Household bleach and pool chlorinator solutions are typically stabilized by a significant concentration of lye (caustic soda, NaOH) as part of the manufacturing reaction. This additive will by itself cause caustic irritation or burns due to defatting and saponification of skin oils and destruction of tissue. The slippery feel of bleach on skin is due to this process.

Storage hazards

Contact of sodium hypochlorite solutions with metals may evolve flammable hydrogen gas. Containers may explode when heated due to release of chlorine gas.

Hypochlorite solutions are corrosive to common container materials such as stainless steel and aluminium. The few compatible metals include titanium (which however is not compatible with dry chlorine) and tantalum. Glass containers are safe. Some plastics and rubbers are affected too; safe choices include polyethylene (PE), high density polyethylene (HDPE, PE-HD), polypropylene (PP), some chlorinated and fluorinated polymers such as polyvinyl chloride (PVC), polytetrafluoroethylene (PTFE), and polyvinylidene fluoride (PVDF); as well as ethylene propylene rubber, and Viton.

Containers must allow venting of oxygen produced by decomposition over time, otherwise they may burst.

Reactions with other common products

Mixing bleach with some household cleaners can be hazardous.

Sodium hypochlorite solutions, such as liquid bleach, may release toxic chlorine gas when heated above 35 °C or mixed with an acid, such as hydrochloric acid or vinegar.

A 2008 study indicated that sodium hypochlorite and organic chemicals (e.g., surfactants, fragrances) contained in several household cleaning products can react to generate chlorinated volatile organic compounds (VOCs). These chlorinated compounds are emitted during cleaning applications, some of which are toxic and probable human carcinogens. The study showed that indoor air concentrations significantly increase (8–52 times for chloroform and 1–1170 times for carbon tetrachloride, respectively, above baseline quantities in the household) during the use of bleach containing products. The increase in chlorinated volatile organic compound concentrations was the lowest for plain bleach and the highest for the products in the form of "thick liquid and gel." The significant increases observed in indoor air concentrations of several chlorinated VOCs (especially carbon tetrachloride and chloroform) indicate that the bleach use may be a source that could be important in terms of inhalation exposure to these compounds. The authors suggested that using these cleaning products may significantly increase the cancer risk.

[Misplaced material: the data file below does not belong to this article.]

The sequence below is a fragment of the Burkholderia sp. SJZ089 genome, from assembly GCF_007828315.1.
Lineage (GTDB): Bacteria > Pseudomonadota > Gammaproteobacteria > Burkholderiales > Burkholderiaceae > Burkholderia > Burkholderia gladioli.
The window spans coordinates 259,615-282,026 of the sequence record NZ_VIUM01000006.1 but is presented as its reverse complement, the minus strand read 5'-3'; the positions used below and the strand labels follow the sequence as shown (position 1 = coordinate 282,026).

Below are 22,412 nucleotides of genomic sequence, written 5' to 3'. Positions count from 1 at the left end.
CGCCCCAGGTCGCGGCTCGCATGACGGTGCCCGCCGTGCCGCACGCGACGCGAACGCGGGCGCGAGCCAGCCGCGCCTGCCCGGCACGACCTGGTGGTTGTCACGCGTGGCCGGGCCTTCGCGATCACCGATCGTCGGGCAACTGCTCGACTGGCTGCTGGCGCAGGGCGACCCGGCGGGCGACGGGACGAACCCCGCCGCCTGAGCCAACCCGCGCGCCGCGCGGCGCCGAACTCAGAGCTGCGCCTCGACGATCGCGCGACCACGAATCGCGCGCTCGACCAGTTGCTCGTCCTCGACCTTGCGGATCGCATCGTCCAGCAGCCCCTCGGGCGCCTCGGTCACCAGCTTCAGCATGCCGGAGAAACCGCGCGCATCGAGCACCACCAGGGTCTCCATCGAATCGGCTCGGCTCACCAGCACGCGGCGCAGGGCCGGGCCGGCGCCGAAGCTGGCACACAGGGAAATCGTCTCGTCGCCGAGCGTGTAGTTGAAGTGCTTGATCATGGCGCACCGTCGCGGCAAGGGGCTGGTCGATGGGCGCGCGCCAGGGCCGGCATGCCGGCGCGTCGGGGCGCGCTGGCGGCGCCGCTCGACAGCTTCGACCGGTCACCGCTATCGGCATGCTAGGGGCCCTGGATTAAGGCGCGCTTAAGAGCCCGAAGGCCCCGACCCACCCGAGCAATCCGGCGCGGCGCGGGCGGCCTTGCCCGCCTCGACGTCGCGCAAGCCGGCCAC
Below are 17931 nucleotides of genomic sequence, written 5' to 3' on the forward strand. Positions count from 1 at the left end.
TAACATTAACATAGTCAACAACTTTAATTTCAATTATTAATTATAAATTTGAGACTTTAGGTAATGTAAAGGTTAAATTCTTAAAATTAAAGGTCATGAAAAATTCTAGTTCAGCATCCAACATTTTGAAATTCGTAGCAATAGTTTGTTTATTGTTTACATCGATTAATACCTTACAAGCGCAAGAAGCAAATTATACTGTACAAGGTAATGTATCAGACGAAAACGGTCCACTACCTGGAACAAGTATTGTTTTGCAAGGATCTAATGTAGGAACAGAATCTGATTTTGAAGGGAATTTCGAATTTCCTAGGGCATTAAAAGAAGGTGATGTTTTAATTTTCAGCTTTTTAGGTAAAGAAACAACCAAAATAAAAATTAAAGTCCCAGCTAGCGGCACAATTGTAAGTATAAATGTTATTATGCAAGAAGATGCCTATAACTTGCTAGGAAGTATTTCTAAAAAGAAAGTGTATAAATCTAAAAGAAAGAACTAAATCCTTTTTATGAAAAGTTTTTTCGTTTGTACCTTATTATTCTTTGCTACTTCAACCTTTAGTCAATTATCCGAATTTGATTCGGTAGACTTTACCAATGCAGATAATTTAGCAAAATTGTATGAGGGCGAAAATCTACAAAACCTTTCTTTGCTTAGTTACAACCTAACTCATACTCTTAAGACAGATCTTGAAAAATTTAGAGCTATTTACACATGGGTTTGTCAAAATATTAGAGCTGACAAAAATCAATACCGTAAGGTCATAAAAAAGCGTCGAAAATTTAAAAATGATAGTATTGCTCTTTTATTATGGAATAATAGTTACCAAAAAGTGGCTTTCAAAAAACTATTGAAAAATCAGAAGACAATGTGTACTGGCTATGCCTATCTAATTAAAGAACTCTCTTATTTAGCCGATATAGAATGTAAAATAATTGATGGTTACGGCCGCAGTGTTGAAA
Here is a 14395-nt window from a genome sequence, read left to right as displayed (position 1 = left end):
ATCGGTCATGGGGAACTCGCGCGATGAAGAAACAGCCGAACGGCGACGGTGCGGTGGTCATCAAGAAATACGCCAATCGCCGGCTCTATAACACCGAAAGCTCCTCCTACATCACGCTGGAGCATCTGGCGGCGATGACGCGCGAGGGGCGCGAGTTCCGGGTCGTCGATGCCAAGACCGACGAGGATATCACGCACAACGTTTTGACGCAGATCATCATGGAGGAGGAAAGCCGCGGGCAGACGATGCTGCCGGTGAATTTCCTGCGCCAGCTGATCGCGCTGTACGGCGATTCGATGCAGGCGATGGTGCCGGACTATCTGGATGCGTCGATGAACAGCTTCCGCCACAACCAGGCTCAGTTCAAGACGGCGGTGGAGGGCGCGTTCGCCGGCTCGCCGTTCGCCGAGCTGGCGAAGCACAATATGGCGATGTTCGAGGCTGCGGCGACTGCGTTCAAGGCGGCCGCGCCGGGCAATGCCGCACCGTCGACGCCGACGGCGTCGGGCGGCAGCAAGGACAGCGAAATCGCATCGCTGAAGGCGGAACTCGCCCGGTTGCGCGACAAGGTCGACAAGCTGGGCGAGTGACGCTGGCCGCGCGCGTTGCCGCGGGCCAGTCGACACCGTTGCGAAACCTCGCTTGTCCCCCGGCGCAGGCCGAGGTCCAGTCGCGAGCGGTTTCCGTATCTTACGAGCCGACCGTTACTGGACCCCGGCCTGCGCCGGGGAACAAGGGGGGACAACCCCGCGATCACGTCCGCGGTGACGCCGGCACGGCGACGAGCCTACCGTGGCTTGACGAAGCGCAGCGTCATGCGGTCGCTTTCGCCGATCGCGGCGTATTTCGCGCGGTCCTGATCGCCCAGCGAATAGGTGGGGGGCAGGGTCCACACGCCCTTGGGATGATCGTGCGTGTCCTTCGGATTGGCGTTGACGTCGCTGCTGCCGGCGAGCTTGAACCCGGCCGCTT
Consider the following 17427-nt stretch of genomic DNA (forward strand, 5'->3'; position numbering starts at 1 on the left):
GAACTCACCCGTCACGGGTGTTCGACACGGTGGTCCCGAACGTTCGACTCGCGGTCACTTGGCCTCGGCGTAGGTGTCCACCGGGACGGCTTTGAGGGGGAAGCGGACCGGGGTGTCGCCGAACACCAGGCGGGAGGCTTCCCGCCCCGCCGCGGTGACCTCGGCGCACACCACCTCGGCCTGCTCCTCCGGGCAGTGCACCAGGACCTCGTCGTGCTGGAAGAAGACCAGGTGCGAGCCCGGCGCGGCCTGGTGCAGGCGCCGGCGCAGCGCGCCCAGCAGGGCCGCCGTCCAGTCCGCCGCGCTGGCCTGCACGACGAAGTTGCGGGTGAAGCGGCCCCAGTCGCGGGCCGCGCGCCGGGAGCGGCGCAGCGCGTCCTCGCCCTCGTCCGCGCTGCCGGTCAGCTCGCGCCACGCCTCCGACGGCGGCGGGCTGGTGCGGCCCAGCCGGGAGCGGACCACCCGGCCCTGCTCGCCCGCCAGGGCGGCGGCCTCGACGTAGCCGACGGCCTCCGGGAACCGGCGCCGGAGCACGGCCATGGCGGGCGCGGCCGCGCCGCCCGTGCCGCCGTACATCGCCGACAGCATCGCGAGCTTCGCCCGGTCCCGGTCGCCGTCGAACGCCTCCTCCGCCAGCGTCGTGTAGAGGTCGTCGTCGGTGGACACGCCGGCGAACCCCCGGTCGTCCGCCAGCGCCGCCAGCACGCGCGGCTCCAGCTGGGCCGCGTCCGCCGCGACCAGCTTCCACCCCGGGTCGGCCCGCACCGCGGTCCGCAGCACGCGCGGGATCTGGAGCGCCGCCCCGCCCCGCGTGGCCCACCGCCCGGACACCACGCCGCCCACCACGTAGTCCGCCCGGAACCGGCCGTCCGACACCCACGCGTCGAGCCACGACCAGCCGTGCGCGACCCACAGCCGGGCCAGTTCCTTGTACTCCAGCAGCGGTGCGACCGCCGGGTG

In particular, mixing hypochlorite bleaches with amines (for example, cleaning products that contain or release ammonia, ammonium salts, urea, or related compounds and biological materials such as urine) produces chloramines. These gaseous products can cause acute lung injury. Chronic exposure, for example, from the air at swimming pools where chlorine is used as the disinfectant, can lead to the development of atopic asthma.

Bleach can react violently with hydrogen peroxide and produce oxygen gas:

H2O2 (aq) + NaOCl (aq) → NaCl (aq) + H2O (aq) + O2 (g)

Explosive reactions or byproducts can also occur in industrial and laboratory settings when sodium hypochlorite is mixed with diverse organic compounds.

Limitations in health care

The UK's National Institute for Health and Care Excellence in October 2008 recommended that Dakin's solution should not be used in routine wound care.

In spite of its strong biocidal action, sodium hypochlorite per se has limited environmental impact, since the hypochlorite ion rapidly degrades before it can be absorbed by living beings.